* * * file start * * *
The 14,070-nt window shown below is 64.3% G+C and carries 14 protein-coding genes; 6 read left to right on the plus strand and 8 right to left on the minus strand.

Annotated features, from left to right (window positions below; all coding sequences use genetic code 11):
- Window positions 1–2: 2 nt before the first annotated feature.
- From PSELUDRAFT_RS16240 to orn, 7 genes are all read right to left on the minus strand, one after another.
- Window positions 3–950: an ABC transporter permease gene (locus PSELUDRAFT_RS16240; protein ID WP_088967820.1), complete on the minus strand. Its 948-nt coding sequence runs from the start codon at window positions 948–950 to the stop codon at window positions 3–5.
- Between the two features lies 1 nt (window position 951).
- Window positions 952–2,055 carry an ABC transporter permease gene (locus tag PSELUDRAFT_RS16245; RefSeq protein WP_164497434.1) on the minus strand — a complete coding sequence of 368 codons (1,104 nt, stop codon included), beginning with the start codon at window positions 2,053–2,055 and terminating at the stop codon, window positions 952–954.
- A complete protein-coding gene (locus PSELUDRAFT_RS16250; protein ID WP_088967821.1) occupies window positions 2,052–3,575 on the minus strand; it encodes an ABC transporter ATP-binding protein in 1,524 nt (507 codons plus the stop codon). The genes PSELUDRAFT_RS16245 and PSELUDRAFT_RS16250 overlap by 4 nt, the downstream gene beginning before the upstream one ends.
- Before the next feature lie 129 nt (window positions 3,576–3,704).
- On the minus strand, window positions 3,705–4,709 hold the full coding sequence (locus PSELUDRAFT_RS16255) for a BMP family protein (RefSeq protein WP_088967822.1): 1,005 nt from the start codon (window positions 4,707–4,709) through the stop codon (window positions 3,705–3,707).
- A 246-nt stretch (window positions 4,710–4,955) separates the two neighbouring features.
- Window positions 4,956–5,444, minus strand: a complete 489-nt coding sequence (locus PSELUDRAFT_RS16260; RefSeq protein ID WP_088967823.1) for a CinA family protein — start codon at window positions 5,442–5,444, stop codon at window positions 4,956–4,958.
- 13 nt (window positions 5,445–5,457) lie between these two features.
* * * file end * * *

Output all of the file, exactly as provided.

The 14,070-nt window shown below is 64.3% G+C and carries 14 protein-coding genes; 6 read left to right on the plus strand and 8 right to left on the minus strand.

Annotated features, from left to right (window positions below; all coding sequences use genetic code 11):
- Window positions 1–2: 2 nt before the first annotated feature.
- From PSELUDRAFT_RS16240 to orn, 7 genes are all read right to left on the minus strand, one after another.
- Window positions 3–950: an ABC transporter permease gene (locus PSELUDRAFT_RS16240; protein ID WP_088967820.1), complete on the minus strand. Its 948-nt coding sequence runs from the start codon at window positions 948–950 to the stop codon at window positions 3–5.
- Between the two features lies 1 nt (window position 951).
- Window positions 952–2,055 carry an ABC transporter permease gene (locus tag PSELUDRAFT_RS16245; RefSeq protein WP_164497434.1) on the minus strand — a complete coding sequence of 368 codons (1,104 nt, stop codon included), beginning with the start codon at window positions 2,053–2,055 and terminating at the stop codon, window positions 952–954.
- A complete protein-coding gene (locus PSELUDRAFT_RS16250; protein ID WP_088967821.1) occupies window positions 2,052–3,575 on the minus strand; it encodes an ABC transporter ATP-binding protein in 1,524 nt (507 codons plus the stop codon). The genes PSELUDRAFT_RS16245 and PSELUDRAFT_RS16250 overlap by 4 nt, the downstream gene beginning before the upstream one ends.
- Before the next feature lie 129 nt (window positions 3,576–3,704).
- On the minus strand, window positions 3,705–4,709 hold the full coding sequence (locus PSELUDRAFT_RS16255) for a BMP family protein (RefSeq protein WP_088967822.1): 1,005 nt from the start codon (window positions 4,707–4,709) through the stop codon (window positions 3,705–3,707).
- A 246-nt stretch (window positions 4,710–4,955) separates the two neighbouring features.
- Window positions 4,956–5,444, minus strand: a complete 489-nt coding sequence (locus PSELUDRAFT_RS16260; RefSeq protein ID WP_088967823.1) for a CinA family protein — start codon at window positions 5,442–5,444, stop codon at window positions 4,956–4,958.
- 13 nt (window positions 5,445–5,457) lie between these two features.